Hundreds Were Tortured in Secret Prisons in War-torn Yemen, Human Rights Group Says

Many secret sites held people for lengthy periods, with detainees’ families not knowing where their relatives were held, report based on 2,566 interviews reveals

The Associated Press
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A former detainee covers his face as he shows how he was kept in handcuffs and leg shackles while held in a secret prison at Riyan airport in the Yemeni city of Mukalla, in Aden, Yemen, May 11, 2017.
A former detainee covers his face as he shows how he was kept in handcuffs and leg shackles while held in a secret prison at Riyan airport in the Yemeni city of Mukalla, in Aden, Yemen, May 11, 2017.Credit: Maad El Zikry,AP
The Associated Press

 A Yemeni rights group on Tuesday accused both sides in the country’s civil war of arbitrary detentions, forced disappearances and torture of hundreds of people in the past four years in unofficial detention centers across war-torn Yemen.

The Mwatana Organization for Human Rights said it documented over 1,600 cases of arbitrary detentions, 770 cases of forced disappearances, 344 cases of torture and at least 66 deaths in secret prisons run by the warring sides since April 2016.

The group released a 87-page report identifying at least 11 unofficial detention centers across Yemen, where “ of cruel, inhuman and degrading treatment are particularly prevalent.”

“The scale and severity of abuse ... has had significant societal impact,” it said. Many of the secret sites held people for lengthy periods, with the detainees’ families not knowing where their relatives were held until after their release or transfer to another detention facility, the group said.

Yemen’s conflicted erupted late in 2014 when Iran-backed Houthi rebels and seized the capital, Sanaa, forcing the internationally recognized government of President Abed Rabbo Mansour Hadi into exile. The following year, Saudi Arabia and other Gulf states to take on the Houthis in what they said was an effort to stop Iran's growing sway in Yemen.

File photo: Anas al-Sarrari, a 26-year-old activist who said he was left paralyzed by torture by Yemen's Houthi rebels in a prison, sits in his wheelchair in his home in Marib, Yemen, July 29, 2018.
File photo: Anas al-Sarrari, a 26-year-old activist who said he was left paralyzed by torture by Yemen's Houthi rebels in a prison, sits in his wheelchair in his home in Marib, Yemen, July 29, 2018.Credit: Nariman El-Mofty,AP

The conflict has killed more than 100,000 people and created the world’s worst , with more than 3 million people internally displaced and two-thirds of the population relying on food aid for survival.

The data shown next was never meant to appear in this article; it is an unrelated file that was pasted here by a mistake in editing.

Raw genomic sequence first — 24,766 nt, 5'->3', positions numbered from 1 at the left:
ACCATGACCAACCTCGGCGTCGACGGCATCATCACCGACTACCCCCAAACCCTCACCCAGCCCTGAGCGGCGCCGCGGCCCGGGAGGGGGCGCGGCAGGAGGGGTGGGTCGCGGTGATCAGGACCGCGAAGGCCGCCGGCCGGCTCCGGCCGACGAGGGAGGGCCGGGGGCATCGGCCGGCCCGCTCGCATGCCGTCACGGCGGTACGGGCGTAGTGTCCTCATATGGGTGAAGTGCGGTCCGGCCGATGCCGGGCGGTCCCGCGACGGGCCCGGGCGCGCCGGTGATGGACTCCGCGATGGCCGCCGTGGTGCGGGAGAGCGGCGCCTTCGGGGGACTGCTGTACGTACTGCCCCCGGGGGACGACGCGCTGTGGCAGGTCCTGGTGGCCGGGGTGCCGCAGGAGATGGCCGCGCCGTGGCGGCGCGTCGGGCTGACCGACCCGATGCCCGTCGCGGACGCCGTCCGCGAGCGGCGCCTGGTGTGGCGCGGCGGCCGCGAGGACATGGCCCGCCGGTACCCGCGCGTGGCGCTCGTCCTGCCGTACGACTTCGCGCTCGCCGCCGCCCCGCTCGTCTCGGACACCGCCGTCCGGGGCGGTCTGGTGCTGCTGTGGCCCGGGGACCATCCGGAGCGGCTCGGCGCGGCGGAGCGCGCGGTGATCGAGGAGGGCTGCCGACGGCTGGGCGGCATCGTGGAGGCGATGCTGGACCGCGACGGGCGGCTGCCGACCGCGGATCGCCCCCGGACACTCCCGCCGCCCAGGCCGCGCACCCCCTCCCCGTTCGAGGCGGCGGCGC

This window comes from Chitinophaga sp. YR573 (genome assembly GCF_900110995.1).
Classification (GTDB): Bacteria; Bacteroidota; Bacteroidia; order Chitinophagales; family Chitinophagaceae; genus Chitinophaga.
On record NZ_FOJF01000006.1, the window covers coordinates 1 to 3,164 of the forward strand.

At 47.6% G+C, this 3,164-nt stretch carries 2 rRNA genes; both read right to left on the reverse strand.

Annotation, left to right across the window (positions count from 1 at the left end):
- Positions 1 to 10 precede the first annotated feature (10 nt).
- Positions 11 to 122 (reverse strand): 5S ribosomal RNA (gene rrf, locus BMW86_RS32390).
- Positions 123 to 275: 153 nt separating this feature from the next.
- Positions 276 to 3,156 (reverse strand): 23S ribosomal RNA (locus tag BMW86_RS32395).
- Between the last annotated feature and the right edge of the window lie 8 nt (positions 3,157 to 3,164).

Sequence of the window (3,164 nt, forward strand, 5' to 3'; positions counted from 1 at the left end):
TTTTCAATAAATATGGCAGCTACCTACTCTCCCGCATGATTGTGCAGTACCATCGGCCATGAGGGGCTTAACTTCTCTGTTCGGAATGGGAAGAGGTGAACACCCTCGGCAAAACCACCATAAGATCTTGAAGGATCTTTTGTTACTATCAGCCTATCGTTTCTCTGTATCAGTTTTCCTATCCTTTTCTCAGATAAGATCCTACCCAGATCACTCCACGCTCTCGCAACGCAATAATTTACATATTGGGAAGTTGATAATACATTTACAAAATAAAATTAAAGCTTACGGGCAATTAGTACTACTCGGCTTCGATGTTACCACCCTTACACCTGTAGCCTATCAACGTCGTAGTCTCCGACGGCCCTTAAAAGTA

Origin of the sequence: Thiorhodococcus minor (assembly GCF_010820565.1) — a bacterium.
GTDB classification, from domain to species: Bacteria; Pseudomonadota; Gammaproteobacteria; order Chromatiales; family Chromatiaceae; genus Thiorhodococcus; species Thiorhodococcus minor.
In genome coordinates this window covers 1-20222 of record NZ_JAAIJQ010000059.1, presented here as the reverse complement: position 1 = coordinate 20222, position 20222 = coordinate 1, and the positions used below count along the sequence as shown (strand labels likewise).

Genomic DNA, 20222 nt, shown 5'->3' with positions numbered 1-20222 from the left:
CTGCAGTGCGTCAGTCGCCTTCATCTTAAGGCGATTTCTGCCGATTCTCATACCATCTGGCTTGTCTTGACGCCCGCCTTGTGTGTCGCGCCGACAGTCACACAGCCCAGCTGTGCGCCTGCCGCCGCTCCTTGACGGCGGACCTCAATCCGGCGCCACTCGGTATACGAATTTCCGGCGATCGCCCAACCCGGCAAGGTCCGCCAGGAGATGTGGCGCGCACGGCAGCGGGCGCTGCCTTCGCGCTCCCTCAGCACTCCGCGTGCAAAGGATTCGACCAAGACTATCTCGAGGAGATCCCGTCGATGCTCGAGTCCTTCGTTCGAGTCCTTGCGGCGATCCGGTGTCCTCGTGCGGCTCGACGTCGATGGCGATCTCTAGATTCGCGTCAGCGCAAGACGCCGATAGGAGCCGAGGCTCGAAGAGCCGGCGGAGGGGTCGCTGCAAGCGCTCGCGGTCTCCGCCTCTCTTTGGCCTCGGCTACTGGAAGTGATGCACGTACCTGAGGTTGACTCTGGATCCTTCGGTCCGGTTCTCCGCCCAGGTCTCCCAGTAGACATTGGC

The report blamed the Houthis and militias trained and funded by the for the majority of the abuse. Forces loyal to the internationally recognized government were responsible for at least 65 cases of torture and over two dozen deaths in detention centers, the group said.

The report, titled, “In the Darkness”: Abusive Detention, Disappearance and Torture in Yemen’s Unofficial Prisons,” was based on 2,566 interviews with former detainees, witnesses, relatives of detainees, activists, and lawyers, along with medical reports and photographic evidence, the group said.

Yemeni officials on both sides of the conflict did not answer calls on Tuesday seeking comment.

The group said over two dozen people died and around 140 were tortured in . The rebels used the security and intelligence agency in Sanaa and residential buildings in the city of Taiz as secret prisons where detainees were beaten and endured several kinds of torture, including having their nails ripped out and electric shocks.

An investigation by The Associated Press in December 2018 showed that thousands of Yemenis were imprisoned by the Houthis, many suffering extreme torture such as being smashed in their faces with batons, being hung from chains by their wrists or genitals for weeks at a time, and scorched with acid.

In the southern port city of Aden, which is controlled by UAE-backed separatist militias, the rights group said the secessionist used two underground halls and rooms at the counter-terrorism agency as a detention center. Its report documented at least 18 cases of torture and two deaths at this secret prison.

The AP also in 2018 revealed that hundreds of Yemenis swept up in anti-terror raids by Emirati-backed forces have been subjected to torture and sexual abuse aimed at brutalizing the detainees and extracting “confessions” as part of a U.S.-backed anti-terror campaign.

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